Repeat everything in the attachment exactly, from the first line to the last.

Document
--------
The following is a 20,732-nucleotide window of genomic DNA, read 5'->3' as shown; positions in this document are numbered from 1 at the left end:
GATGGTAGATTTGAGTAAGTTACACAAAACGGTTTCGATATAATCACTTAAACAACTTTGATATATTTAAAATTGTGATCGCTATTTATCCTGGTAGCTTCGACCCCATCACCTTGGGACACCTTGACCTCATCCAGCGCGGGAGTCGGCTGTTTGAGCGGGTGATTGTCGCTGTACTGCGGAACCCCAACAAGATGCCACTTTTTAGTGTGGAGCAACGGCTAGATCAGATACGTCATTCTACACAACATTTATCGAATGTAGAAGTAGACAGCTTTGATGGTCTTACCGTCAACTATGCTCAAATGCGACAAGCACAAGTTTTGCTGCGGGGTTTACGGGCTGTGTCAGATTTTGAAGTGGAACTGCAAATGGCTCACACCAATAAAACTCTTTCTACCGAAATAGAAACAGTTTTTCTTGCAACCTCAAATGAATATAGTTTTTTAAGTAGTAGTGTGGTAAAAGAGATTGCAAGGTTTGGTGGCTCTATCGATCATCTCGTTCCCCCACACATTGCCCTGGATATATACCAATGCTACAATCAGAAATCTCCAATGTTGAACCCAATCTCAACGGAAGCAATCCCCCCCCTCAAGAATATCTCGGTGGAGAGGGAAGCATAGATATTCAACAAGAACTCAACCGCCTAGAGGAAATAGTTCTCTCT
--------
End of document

The following is a 20,732-nucleotide window of genomic DNA, read 5'->3' as shown; positions in this document are numbered from 1 at the left end:
GATGGTAGATTTGAGTAAGTTACACAAAACGGTTTCGATATAATCACTTAAACAACTTTGATATATTTAAAATTGTGATCGCTATTTATCCTGGTAGCTTCGACCCCATCACCTTGGGACACCTTGACCTCATCCAGCGCGGGAGTCGGCTGTTTGAGCGGGTGATTGTCGCTGTACTGCGGAACCCCAACAAGATGCCACTTTTTAGTGTGGAGCAACGGCTAGATCAGATACGTCATTCTACACAACATTTATCGAATGTAGAAGTAGACAGCTTTGATGGTCTTACCGTCAACTATGCTCAAATGCGACAAGCACAAGTTTTGCTGCGGGGTTTACGGGCTGTGTCAGATTTTGAAGTGGAACTGCAAATGGCTCACACCAATAAAACTCTTTCTACCGAAATAGAAACAGTTTTTCTTGCAACCTCAAATGAATATAGTTTTTTAAGTAGTAGTGTGGTAAAAGAGATTGCAAGGTTTGGTGGCTCTATCGATCATCTCGTTCCCCCACACATTGCCCTGGATATATACCAATGCTACAATCAGAAATCTCCAATGTTGAACCCAATCTCAACGGAAGCAATCCCCCCCCTCAAGAATATCTCGGTGGAGAGGGAAGCATAGATATTCAACAAGAACTCAACCGCCTAGAGGAAATAGTTCTCTCT